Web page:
One in five university students say they purposely get drunk about once a week, with 2% saying they drink on most days, figures show.
The data from the National Union of Students (NUS) also reveals that the 60% of students who say it can be difficult not to drink too much – 38% overall – say it is because alcohol helps them to relax or socialise.
Conducted by YouGov the survey of 2,215 students in higher education found 23% drink two to three days a week.
However, 21% also said they do not drink – they either never have, or have stopped drinking.
Despite this, more than three quarters (76%) of those questioned there is an expectation for students to drink to get drunk, and 79% agree that drinking and getting drunk is part of university culture.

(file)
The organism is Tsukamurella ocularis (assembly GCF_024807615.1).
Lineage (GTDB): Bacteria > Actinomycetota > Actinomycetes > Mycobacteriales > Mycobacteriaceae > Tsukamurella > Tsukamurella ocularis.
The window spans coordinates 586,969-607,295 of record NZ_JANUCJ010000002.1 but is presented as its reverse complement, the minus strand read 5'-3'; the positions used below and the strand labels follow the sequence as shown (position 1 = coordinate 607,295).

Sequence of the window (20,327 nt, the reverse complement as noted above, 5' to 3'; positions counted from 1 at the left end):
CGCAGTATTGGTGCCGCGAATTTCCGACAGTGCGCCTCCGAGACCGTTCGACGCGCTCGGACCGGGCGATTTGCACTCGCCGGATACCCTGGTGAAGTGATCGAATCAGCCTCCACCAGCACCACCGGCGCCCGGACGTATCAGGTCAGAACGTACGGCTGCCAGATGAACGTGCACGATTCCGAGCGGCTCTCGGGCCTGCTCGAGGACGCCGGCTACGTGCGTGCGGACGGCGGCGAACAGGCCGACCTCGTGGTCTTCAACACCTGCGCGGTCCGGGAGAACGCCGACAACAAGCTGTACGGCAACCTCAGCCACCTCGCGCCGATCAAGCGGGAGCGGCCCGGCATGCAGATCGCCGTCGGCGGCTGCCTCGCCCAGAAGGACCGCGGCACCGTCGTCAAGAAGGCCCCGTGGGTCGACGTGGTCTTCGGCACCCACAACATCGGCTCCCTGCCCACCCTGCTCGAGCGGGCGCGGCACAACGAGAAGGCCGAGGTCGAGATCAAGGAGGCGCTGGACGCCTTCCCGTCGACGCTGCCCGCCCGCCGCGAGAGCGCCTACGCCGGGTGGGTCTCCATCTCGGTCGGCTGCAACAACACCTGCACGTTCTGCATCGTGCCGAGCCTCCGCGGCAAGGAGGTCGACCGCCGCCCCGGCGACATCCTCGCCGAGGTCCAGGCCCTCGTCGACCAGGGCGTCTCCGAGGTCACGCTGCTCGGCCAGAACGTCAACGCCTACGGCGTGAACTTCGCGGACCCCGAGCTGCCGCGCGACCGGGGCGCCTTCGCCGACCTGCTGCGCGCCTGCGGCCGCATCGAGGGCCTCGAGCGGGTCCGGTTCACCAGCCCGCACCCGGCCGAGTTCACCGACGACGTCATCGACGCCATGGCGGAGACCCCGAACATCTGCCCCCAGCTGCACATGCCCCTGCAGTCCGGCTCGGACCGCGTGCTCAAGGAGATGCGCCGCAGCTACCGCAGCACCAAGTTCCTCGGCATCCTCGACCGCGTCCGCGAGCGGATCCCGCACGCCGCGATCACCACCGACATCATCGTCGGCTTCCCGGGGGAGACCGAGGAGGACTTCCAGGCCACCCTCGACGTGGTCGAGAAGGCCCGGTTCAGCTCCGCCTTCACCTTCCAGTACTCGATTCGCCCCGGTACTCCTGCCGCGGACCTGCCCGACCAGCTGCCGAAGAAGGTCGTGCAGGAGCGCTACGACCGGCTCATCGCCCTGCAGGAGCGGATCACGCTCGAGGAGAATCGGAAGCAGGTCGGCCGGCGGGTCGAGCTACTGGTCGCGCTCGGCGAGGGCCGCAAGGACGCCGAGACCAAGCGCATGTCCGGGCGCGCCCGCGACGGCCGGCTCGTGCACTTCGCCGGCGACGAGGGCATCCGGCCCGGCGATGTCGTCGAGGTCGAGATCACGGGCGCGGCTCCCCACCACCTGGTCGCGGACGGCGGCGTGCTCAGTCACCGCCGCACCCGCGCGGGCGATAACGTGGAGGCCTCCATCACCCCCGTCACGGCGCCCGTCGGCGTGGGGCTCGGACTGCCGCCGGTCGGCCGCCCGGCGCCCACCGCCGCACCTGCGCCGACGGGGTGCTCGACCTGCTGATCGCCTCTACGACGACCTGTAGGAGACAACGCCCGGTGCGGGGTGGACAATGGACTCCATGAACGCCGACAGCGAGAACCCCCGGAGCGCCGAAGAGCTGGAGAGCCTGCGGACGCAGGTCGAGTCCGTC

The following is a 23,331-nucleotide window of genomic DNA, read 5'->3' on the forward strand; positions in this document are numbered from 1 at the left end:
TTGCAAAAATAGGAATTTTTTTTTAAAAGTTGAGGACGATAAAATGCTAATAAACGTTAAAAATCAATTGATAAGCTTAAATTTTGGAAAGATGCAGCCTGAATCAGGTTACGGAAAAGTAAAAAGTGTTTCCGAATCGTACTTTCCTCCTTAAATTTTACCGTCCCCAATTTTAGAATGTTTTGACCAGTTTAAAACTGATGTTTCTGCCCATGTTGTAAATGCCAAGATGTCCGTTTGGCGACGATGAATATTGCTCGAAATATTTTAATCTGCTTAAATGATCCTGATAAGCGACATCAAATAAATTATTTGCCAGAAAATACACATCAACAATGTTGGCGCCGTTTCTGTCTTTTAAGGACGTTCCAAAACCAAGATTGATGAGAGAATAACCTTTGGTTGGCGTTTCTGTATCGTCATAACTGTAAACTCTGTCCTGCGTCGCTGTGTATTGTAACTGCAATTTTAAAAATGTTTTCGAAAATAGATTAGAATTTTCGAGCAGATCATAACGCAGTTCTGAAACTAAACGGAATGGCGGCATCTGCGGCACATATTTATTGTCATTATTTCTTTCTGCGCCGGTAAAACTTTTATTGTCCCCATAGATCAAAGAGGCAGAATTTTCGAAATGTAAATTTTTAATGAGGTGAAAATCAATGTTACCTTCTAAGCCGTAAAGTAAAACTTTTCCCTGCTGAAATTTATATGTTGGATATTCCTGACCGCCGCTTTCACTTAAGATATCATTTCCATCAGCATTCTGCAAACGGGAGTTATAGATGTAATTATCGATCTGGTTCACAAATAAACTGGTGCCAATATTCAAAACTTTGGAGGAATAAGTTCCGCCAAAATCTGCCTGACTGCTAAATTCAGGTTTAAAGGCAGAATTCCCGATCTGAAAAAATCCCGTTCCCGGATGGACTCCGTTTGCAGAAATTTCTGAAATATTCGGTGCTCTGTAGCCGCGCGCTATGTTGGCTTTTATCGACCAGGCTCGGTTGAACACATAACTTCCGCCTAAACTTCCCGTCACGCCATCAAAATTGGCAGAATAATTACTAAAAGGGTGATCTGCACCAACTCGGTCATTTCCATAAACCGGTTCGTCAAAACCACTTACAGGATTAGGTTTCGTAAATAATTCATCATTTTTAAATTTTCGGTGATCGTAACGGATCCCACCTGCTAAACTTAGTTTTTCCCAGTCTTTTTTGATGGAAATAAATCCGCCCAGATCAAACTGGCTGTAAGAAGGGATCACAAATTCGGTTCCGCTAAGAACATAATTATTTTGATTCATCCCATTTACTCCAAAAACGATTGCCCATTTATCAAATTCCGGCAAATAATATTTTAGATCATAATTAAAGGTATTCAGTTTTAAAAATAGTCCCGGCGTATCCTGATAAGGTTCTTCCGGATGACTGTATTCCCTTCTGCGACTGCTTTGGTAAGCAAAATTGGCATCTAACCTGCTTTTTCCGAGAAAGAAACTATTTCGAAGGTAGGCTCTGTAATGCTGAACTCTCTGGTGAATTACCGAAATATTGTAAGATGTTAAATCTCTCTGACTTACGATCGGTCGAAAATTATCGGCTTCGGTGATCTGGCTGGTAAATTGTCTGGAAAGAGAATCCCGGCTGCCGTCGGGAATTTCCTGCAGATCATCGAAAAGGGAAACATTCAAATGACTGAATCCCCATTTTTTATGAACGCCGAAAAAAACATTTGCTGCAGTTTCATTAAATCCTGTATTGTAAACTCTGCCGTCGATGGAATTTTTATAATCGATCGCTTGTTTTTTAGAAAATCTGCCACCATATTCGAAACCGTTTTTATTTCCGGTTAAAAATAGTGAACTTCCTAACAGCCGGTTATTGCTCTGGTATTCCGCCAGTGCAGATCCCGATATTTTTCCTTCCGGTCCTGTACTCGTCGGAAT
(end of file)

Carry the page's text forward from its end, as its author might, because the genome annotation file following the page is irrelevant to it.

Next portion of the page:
While 10% of respondents said they were aware of responsible or safe drinking campaigns at their university, only 1% had been part of these activities.
NUS vice president Eva Crossan Jory said: “It is clear that students’ drinking habits have changed, with a comparative section of the student population not drinking at all.
“While many students are making active decisions about their drinking it is concerning that university life is still strongly associated with excessive alcohol consumption.”
She added: “Unsurprisingly, only 1% of students have been part of safe or responsible drinking campaigns at their university.
“We would encourage institutions and students’ unions to get involved with the Alcohol Impact project to reduce high-risk drinking behaviour.
“To ensure that all students are catered for, more inclusive spaces are needed to meet their varying needs.”